RAM stores data that the CPU is currently using or is planning to use soon. To determine compatibility between RAM and a particular processor, you need to know more details about your motherboard.

Keep in mind that you need to make sure everything is compatible when choosing a processor. You don’t need to open up your computer to find out the names of your components. Instead, use the Windows task manager or other specialized software that can help you get all the relevant information about your system components.

When it comes to RAM compatibility, check out the following things.   

Firstly, determine the type of RAM. RAM is usually expressed as DDR and a number after that. You can read the motherboard specifications to find out what type of RAM it supports. It is usually DDD4 or DDR3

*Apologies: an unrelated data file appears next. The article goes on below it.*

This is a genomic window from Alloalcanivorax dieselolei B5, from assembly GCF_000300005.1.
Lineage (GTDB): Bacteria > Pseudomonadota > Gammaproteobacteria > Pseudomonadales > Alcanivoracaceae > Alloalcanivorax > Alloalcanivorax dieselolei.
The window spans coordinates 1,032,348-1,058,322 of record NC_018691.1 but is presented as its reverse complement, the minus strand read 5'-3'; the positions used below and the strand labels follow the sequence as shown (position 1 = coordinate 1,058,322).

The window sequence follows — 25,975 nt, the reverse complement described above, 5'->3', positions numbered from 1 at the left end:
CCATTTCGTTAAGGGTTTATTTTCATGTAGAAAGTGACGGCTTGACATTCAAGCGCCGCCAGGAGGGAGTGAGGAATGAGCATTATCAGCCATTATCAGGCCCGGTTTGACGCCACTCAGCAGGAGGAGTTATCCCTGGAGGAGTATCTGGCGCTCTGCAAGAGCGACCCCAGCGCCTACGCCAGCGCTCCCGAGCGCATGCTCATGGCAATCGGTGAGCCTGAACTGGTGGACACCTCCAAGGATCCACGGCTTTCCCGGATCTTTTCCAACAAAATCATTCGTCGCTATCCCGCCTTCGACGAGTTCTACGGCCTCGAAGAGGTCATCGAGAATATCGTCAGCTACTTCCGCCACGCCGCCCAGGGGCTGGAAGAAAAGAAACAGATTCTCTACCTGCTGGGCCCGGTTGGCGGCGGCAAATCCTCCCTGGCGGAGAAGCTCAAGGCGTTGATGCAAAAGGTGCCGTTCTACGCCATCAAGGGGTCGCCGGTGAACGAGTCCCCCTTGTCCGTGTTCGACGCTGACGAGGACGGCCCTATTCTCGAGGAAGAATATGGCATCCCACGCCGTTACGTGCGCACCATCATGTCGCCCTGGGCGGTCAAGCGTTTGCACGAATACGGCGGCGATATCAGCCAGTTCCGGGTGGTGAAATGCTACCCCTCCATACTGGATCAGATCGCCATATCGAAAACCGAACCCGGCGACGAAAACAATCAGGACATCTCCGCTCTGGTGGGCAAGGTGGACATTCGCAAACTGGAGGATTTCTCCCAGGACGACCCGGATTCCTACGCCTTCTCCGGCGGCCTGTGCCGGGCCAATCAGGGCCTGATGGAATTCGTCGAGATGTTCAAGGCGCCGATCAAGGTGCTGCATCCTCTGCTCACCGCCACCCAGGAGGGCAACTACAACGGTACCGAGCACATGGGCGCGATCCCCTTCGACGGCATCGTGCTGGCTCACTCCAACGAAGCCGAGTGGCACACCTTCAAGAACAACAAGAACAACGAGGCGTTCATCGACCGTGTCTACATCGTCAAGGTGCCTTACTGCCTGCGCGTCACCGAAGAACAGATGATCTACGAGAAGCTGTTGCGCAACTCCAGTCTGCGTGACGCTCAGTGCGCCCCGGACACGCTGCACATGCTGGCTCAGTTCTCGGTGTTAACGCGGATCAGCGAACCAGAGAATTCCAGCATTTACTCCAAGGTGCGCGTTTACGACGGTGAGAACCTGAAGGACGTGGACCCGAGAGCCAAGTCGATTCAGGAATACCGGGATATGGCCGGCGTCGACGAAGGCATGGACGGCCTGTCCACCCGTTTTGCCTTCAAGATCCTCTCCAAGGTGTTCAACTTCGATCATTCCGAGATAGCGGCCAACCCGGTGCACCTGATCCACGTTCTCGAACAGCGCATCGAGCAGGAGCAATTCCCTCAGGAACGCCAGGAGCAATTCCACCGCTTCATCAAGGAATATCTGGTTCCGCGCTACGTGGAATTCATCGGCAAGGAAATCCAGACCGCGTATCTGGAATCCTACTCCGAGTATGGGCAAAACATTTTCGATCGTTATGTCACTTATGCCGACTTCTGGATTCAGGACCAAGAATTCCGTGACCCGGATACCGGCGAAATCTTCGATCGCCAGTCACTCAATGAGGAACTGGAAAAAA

Secondly, check out how many DIMM slots your motherboard has and what the maximum amount of memory it supports. At some point, you might want to add more memory to your system. So you need to make sure you have enough memory slots in order to increase the amount of memory on your system.

Last but not least, all your memory modules should be identical. Make sure the speed of the RAM (frequency), capacity, and latency are the same for all memory sticks you want to buy. If you want to upgrade the system, it might be a good idea to check what RAM is already installed and invest in the same modules.   

Intel Xeon processors support DDR4 memory. The most common speeds are 1866, 2133, and 2400 MHz. Depending on the model, Intel Core i7 models support DDR4-2666, DDR4-2933, DDR4-3200, and DDR5-4800. 

Winner: Core i9

TDP

TDP is the maximum amount of heat generated by the chip and measured in watts. For example, an Intel Core i9 processor has a TDP of 95 watts. You need to make sure you have a CPU cooler that can withstand that amount of heat and a power supply that can provide enough power.